After an hour, peel and slice the fresh mushrooms and add to the pan and stir in.  Cover and leave for the final hour. 

Immediately before serving, wash and tear the fresh basil leaves and add to the pan, giving it a good stir to distribute them throughout. 

To assemble the lasagne, first layer 3 sheets of pasta on the bottom of the dish and then top with some sauce.  Layer over a further 3 sheets of pasta and top with the same quantity of sauce again.  Layer over a further 3 sheets of pasta and top with the cheese sauce.  Finally, sprinkle over the grated cheese and pop into the oven until the cheese and sauce is bubbling. 

If you are making this ahead of time (and I usually do as it improves on keeping), allow the meat sauce to cool before adding the top layer of pasta and topping with the cheese sauce. Finally sprinkle over the grated cheeses and heat in the oven.  If cooking from hot it will only require 20 minutes or so, until the cheese is bubbling.  If re-heating from cold it will need 30 - 40 minutes.

The quantities given above have yielded eight serves: four portions of lasagne and a further four of sauce to serve with spaghetti – the ubiquitous spag bol!

Tuesday, 13 December 2011

Steamed sponge pudding : with cranberries and orange

A true winter favourite!   The work of seconds to prepare, yet always gives the impression of having been a labour of love. 

A really adaptable little dish, you can add whatever you like to provide the sauce.  My personal favourite is golden syrup, hubby’s is raspberry jam.  In honesty though you could use any jam you like; cherry is very nice.  I’ve made it with lemon and orange curd too.

The size of the pudding you make can be quite simply adjusted if you think in terms of a sponge cake.  For two of us I simply make up a one egg sponge mix (2oz each of butter, sugar and flour). 

This particular little beauty is a cranberry and orange sponge pudding and I did as follows : 

Very generously grease a small pudding basin, this one is a pint and a half capacity.

Add about 150g of cranberries to a pan with 1tb of sugar, the grated zest and juice of a small orange and simmer quietly until the berries begin to pop.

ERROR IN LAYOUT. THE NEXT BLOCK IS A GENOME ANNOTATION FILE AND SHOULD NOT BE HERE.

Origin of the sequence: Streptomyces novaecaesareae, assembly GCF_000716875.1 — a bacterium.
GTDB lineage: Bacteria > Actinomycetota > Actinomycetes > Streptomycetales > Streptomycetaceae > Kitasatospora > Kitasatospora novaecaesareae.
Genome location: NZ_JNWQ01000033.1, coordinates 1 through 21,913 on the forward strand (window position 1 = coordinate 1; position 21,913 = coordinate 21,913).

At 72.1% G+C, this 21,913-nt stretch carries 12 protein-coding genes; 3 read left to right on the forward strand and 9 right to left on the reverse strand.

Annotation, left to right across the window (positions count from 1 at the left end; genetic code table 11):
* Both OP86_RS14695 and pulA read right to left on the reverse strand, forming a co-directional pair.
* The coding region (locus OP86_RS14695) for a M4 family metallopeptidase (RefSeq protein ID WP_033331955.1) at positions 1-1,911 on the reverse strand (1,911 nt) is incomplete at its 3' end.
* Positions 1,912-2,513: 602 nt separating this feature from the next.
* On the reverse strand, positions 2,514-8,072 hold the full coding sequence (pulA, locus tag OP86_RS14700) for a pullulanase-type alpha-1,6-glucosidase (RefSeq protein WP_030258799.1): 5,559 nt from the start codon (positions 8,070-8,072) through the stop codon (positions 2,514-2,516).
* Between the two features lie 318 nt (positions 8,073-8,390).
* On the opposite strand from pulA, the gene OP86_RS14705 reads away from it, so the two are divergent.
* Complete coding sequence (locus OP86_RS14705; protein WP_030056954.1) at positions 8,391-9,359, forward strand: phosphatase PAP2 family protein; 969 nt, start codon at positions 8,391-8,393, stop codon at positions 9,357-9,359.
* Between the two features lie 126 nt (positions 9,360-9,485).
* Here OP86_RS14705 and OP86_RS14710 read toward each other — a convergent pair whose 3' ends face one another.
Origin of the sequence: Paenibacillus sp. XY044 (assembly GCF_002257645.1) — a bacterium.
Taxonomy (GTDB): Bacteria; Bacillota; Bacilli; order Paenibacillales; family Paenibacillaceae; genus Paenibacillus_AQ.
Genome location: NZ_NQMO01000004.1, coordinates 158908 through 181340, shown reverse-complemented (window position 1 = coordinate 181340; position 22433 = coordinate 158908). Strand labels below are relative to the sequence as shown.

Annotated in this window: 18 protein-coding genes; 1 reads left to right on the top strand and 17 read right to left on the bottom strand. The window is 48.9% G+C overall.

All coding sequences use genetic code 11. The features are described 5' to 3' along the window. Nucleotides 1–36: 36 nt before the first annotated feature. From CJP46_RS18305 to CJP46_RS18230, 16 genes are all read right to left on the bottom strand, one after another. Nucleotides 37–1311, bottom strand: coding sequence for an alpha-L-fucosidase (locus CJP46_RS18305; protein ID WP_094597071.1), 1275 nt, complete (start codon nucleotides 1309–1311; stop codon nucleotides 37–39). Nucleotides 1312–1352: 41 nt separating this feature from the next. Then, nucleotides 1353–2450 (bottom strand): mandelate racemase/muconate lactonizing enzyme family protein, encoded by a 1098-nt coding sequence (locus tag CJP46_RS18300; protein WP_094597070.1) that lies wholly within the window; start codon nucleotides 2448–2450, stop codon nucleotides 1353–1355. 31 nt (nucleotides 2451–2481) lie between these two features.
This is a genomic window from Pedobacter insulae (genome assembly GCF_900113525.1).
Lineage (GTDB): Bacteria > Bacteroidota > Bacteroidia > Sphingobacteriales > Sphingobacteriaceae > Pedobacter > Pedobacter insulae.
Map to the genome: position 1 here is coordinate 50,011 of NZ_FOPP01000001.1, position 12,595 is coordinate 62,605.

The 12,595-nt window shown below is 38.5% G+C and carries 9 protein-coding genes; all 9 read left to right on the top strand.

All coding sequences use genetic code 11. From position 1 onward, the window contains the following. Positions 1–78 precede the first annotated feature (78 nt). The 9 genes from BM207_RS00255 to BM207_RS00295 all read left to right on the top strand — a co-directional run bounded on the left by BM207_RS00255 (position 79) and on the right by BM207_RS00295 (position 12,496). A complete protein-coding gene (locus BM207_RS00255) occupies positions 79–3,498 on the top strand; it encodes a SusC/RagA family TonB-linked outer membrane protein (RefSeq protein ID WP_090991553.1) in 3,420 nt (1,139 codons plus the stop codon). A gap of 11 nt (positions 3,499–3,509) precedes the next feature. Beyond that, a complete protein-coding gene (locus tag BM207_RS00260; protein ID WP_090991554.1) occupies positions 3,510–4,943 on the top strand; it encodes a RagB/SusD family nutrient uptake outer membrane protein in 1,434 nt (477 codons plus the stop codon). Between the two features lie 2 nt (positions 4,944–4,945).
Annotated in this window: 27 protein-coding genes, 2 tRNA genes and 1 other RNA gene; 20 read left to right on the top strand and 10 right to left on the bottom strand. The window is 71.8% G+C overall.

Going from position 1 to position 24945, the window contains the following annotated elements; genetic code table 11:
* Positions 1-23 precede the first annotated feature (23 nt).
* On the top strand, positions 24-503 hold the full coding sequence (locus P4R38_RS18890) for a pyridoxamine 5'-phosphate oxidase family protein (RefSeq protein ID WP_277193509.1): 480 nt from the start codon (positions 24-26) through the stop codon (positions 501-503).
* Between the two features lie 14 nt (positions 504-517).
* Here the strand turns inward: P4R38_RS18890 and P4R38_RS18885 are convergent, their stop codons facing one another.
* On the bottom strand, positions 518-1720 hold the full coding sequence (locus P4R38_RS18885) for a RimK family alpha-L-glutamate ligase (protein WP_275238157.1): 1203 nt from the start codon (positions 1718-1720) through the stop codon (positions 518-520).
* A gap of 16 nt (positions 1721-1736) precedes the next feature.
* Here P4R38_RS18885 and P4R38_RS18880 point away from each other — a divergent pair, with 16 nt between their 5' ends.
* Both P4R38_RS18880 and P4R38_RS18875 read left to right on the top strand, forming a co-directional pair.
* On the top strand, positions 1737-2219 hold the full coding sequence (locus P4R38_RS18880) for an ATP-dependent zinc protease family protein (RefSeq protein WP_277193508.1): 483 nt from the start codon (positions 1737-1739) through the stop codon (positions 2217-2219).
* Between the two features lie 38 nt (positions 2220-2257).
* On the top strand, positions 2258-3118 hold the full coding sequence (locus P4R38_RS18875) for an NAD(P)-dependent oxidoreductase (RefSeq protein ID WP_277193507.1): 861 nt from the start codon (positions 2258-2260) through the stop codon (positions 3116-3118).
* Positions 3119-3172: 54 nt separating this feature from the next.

Beat the butter and sugar together until light and creamy and then add the egg, then the flour.

Add the berries to the buttered dish and then the sponge mixture, levelling across the dish to cover the berries.

Cover the dish with a sheet of pleated greaseproof paper and then a sheet of pleated tin foil.  Then tie the cover to the basin securely with string, looping it around the top to make a handle.  This is much easier to accomplish if you place the basin on a wet dish-cloth to stop it slipping and sliding!

Place the dish in the steamer, cover and steam for an hour.  If you are making a bigger sponge mixture, then it will need longer steaming.

When the pudding has had its steaming carefully remove the string and the foil, protecting your hands with a cloth.  Test it with a skewer to ensure that it is cooked through.

Run a knife around the inside of the bowl and then place a plate over.  Carefully invert the dish on the plate and give it a shake to release the sponge.

What you should have, depending on the filling you are using, is a cooked sponge with a lake of sauce pouring down it.

As this was berries rather than jam, there wasn’t so much of a lake!  

Delicious served with custard, pouring cream or ice cream.

Monday, 12 December 2011

Grandma's Sea Pie

This recipe is the beef version of something my Grandmother used to make when I was a child with leftover lamb.   For some obscure reason, which I have never got to the bottom of, it was called Sea Pie.   

This is one of my absolute favourite dishes, and my regular way of using up leftover cooked meat.  I have recently started making it with beef as my hubby doesn’t like lamb very much.  I love this dish so much that I always cook more meat than I need, just so that I can make this with the leftovers.   

Quantities will vary depending on how many people you want to feed, and indeed how much leftover cooked lamb or beef you have but what I used for one person was: